...Josh Nathan-Kazis reports this week, many independent minyanim have no interest in affiliating with this or any other denomination. “We don’t need the movement,” one minyan leader boasted. Perhaps not the “movement” as it is now structured, but engaged Jews — from establishment and upstart congregations — need to find a way to work together to shape a common future, especially if committed, egalitarian, non-Orthodox Judaism is going to survive. To do that, they must stop talking past one another and recognize some central truths....And we add for those who will understand to what we allude, independent prayer groups have nothing to do with barefoot jogging, no how no way. They are the essential expressions of the primary modes of praying as articulated in the Mishnah and the Talmud, the rishonim and acharonim. Institutionalized synagogues as they are today are not the authentic representations of the preferred modes of prayer in classical Judaism.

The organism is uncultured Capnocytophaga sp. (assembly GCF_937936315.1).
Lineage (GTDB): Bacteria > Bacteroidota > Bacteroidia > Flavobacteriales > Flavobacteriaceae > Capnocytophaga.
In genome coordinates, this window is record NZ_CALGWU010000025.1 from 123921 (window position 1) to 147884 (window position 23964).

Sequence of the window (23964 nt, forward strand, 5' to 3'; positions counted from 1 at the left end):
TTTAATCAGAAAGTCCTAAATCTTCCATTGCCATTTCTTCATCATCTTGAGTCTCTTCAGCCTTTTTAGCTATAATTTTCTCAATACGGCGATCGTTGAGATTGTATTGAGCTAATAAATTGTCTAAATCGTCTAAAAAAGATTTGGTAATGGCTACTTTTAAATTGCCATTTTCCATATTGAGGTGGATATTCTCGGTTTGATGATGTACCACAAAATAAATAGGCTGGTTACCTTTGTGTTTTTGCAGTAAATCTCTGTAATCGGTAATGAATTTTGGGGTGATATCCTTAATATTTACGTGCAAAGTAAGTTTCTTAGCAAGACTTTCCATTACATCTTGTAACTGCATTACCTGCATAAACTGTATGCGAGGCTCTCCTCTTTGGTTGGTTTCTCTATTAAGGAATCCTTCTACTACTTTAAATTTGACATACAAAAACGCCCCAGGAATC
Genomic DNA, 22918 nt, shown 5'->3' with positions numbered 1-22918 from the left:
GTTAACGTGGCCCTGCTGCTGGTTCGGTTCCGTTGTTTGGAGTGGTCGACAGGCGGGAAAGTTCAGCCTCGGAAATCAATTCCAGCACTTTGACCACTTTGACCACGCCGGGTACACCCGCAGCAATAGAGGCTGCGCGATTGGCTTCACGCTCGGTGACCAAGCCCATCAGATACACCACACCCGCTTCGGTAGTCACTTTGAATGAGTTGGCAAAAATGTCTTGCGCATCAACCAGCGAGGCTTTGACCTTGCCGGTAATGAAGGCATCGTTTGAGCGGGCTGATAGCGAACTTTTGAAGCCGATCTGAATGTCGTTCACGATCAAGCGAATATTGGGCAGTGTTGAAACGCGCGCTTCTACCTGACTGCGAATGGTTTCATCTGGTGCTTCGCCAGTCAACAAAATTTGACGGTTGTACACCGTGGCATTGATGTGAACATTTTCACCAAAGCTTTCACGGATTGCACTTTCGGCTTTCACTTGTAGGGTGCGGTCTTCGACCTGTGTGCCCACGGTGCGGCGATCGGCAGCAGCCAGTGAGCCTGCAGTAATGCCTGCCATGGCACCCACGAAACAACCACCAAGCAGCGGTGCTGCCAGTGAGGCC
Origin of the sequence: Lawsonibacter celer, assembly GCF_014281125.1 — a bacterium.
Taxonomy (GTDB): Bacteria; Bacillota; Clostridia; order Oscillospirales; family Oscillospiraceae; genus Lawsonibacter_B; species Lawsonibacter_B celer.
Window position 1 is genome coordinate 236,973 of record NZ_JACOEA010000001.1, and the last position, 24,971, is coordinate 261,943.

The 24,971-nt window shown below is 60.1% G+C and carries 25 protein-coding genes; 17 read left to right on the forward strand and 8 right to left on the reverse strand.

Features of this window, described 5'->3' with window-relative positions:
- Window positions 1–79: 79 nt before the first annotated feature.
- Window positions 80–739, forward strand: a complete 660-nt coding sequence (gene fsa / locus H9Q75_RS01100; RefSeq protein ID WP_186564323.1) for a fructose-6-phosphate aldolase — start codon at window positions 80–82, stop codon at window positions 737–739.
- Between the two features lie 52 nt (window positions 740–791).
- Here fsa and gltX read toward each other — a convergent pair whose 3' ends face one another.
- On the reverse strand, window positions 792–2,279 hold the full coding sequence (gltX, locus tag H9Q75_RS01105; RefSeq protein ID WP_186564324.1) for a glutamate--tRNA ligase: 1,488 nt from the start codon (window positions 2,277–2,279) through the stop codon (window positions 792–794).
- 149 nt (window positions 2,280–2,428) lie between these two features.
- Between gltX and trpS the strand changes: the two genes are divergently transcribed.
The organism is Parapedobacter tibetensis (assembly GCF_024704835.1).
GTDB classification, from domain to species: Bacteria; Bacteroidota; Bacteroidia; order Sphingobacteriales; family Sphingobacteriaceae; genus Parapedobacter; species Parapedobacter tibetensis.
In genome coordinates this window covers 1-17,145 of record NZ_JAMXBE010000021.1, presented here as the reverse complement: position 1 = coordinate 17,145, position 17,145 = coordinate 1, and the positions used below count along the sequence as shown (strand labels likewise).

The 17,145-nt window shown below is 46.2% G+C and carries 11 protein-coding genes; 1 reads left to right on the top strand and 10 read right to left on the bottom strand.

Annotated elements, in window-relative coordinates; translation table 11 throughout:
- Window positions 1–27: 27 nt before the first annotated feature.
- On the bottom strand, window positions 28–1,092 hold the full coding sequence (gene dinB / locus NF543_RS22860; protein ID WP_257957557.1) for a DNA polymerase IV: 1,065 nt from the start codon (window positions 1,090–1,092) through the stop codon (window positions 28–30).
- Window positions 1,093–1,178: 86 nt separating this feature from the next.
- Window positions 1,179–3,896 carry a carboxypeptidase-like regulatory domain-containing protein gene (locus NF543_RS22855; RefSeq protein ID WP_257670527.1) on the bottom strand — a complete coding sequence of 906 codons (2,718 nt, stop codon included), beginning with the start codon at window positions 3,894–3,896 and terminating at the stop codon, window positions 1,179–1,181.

Forward Recognizes the Challenge to Established Synagogues from Independent Jewish Prayer Groups
The Forward recognizes in an editorial and story this week (finally) that Jews do not need synagogues. Jews may pray anywhere that they gather. Judaism in its essence is not an institutional religion.